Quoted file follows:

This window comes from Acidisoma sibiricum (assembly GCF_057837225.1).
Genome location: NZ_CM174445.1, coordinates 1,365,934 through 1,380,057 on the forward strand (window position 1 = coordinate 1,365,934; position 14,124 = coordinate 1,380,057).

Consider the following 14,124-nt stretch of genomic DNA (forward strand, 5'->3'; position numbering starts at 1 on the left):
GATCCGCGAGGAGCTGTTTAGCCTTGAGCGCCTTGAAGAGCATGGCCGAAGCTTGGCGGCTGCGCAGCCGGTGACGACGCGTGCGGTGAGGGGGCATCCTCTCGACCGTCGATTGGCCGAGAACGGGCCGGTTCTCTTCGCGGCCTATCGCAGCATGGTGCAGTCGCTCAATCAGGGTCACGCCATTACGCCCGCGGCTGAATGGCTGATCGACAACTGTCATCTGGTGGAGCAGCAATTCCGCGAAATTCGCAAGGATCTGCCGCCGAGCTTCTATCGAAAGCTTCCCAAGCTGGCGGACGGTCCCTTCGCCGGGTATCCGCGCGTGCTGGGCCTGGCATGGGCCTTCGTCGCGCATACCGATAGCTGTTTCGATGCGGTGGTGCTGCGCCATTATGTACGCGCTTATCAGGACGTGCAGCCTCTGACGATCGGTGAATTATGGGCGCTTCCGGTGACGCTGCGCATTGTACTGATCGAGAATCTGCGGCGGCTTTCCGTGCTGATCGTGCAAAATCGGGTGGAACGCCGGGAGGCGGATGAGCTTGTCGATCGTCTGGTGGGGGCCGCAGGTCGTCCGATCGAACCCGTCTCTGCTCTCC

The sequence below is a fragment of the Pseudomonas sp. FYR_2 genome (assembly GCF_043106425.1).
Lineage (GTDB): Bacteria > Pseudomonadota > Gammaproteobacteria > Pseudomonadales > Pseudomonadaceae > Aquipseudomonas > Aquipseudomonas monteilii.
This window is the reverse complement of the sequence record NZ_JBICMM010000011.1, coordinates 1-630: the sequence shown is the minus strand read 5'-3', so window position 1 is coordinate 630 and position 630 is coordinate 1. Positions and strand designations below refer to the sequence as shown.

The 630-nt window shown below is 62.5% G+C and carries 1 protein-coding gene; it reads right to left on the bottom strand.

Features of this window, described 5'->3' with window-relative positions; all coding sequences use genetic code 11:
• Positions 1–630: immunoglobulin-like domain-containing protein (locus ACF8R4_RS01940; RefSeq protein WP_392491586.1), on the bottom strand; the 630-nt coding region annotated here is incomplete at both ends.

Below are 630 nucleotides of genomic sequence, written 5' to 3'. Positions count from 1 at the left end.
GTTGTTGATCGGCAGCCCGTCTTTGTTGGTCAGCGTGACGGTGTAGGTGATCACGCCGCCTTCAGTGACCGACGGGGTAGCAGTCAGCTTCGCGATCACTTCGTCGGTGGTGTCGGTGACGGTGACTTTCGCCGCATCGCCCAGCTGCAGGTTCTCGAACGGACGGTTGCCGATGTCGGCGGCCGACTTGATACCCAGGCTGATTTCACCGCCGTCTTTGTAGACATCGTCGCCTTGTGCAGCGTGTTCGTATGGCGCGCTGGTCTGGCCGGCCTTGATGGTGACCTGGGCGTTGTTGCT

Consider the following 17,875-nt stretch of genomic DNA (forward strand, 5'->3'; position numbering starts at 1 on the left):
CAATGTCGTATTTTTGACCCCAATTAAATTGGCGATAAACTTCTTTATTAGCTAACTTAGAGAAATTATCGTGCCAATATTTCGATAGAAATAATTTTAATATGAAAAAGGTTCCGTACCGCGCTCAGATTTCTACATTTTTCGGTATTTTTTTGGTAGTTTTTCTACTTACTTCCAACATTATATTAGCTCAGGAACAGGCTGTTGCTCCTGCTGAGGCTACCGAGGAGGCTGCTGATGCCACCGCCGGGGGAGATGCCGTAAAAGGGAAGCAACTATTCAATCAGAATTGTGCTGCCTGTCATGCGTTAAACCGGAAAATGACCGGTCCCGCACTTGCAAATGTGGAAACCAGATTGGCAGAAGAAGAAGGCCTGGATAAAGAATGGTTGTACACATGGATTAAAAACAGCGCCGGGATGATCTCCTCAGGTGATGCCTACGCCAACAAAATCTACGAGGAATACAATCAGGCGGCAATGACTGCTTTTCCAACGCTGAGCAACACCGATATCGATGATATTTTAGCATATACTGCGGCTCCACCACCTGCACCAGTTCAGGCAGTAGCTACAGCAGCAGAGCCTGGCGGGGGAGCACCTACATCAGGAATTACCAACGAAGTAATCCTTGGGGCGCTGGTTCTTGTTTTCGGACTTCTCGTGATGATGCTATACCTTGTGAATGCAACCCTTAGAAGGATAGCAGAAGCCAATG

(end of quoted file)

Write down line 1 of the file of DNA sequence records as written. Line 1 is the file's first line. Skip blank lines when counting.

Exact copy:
This window comes from Acidisoma sibiricum (assembly GCF_057837225.1).